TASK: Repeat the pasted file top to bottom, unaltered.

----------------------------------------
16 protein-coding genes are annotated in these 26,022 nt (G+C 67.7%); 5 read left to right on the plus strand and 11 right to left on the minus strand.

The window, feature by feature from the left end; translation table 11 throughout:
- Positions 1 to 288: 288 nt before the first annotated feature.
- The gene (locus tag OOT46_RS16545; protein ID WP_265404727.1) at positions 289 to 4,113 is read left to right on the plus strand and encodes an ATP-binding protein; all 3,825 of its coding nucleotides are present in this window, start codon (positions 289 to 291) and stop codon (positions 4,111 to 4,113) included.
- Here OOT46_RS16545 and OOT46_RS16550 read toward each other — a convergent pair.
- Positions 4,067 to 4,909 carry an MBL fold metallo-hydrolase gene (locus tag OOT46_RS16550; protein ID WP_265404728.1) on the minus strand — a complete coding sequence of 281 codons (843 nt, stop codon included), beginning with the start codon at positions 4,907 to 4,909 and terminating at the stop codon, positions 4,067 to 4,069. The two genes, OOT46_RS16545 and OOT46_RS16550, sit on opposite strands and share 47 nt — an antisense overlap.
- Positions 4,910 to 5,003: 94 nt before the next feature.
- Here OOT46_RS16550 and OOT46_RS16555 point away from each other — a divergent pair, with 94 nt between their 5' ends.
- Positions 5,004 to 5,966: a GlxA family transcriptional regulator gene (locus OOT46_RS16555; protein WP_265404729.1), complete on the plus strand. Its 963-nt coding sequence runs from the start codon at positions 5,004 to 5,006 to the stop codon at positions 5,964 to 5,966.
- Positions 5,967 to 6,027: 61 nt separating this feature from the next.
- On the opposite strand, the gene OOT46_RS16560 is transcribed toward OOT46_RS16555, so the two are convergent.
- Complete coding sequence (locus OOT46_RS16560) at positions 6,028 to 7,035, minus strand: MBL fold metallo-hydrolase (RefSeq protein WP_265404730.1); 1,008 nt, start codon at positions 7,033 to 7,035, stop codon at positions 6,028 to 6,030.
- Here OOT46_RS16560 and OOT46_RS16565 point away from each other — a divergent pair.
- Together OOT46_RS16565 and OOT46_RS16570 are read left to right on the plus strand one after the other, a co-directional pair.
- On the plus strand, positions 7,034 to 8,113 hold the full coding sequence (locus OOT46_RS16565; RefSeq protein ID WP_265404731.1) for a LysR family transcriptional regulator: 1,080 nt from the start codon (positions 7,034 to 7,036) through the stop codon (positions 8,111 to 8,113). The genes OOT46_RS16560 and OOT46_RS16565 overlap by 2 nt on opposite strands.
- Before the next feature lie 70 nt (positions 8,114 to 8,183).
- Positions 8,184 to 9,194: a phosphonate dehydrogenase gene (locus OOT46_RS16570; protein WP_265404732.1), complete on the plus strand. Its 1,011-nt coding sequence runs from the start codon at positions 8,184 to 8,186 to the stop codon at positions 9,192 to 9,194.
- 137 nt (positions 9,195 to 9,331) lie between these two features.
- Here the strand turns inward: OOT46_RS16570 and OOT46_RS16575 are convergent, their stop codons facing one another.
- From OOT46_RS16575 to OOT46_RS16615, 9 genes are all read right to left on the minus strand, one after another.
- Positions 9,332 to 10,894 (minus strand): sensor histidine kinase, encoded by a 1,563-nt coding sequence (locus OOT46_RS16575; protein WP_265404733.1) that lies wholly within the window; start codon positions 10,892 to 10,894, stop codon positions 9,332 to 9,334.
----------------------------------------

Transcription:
16 protein-coding genes are annotated in these 26,022 nt (G+C 67.7%); 5 read left to right on the plus strand and 11 right to left on the minus strand.

The window, feature by feature from the left end; translation table 11 throughout:
- Positions 1 to 288: 288 nt before the first annotated feature.
- The gene (locus tag OOT46_RS16545; protein ID WP_265404727.1) at positions 289 to 4,113 is read left to right on the plus strand and encodes an ATP-binding protein; all 3,825 of its coding nucleotides are present in this window, start codon (positions 289 to 291) and stop codon (positions 4,111 to 4,113) included.
- Here OOT46_RS16545 and OOT46_RS16550 read toward each other — a convergent pair.
- Positions 4,067 to 4,909 carry an MBL fold metallo-hydrolase gene (locus tag OOT46_RS16550; protein ID WP_265404728.1) on the minus strand — a complete coding sequence of 281 codons (843 nt, stop codon included), beginning with the start codon at positions 4,907 to 4,909 and terminating at the stop codon, positions 4,067 to 4,069. The two genes, OOT46_RS16545 and OOT46_RS16550, sit on opposite strands and share 47 nt — an antisense overlap.
- Positions 4,910 to 5,003: 94 nt before the next feature.
- Here OOT46_RS16550 and OOT46_RS16555 point away from each other — a divergent pair, with 94 nt between their 5' ends.
- Positions 5,004 to 5,966: a GlxA family transcriptional regulator gene (locus OOT46_RS16555; protein WP_265404729.1), complete on the plus strand. Its 963-nt coding sequence runs from the start codon at positions 5,004 to 5,006 to the stop codon at positions 5,964 to 5,966.
- Positions 5,967 to 6,027: 61 nt separating this feature from the next.
- On the opposite strand, the gene OOT46_RS16560 is transcribed toward OOT46_RS16555, so the two are convergent.
- Complete coding sequence (locus OOT46_RS16560) at positions 6,028 to 7,035, minus strand: MBL fold metallo-hydrolase (RefSeq protein WP_265404730.1); 1,008 nt, start codon at positions 7,033 to 7,035, stop codon at positions 6,028 to 6,030.
- Here OOT46_RS16560 and OOT46_RS16565 point away from each other — a divergent pair.
- Together OOT46_RS16565 and OOT46_RS16570 are read left to right on the plus strand one after the other, a co-directional pair.
- On the plus strand, positions 7,034 to 8,113 hold the full coding sequence (locus OOT46_RS16565; RefSeq protein ID WP_265404731.1) for a LysR family transcriptional regulator: 1,080 nt from the start codon (positions 7,034 to 7,036) through the stop codon (positions 8,111 to 8,113). The genes OOT46_RS16560 and OOT46_RS16565 overlap by 2 nt on opposite strands.
- Before the next feature lie 70 nt (positions 8,114 to 8,183).
- Positions 8,184 to 9,194: a phosphonate dehydrogenase gene (locus OOT46_RS16570; protein WP_265404732.1), complete on the plus strand. Its 1,011-nt coding sequence runs from the start codon at positions 8,184 to 8,186 to the stop codon at positions 9,192 to 9,194.
- 137 nt (positions 9,195 to 9,331) lie between these two features.
- Here the strand turns inward: OOT46_RS16570 and OOT46_RS16575 are convergent, their stop codons facing one another.
- From OOT46_RS16575 to OOT46_RS16615, 9 genes are all read right to left on the minus strand, one after another.
- Positions 9,332 to 10,894 (minus strand): sensor histidine kinase, encoded by a 1,563-nt coding sequence (locus OOT46_RS16575; protein WP_265404733.1) that lies wholly within the window; start codon positions 10,892 to 10,894, stop codon positions 9,332 to 9,334.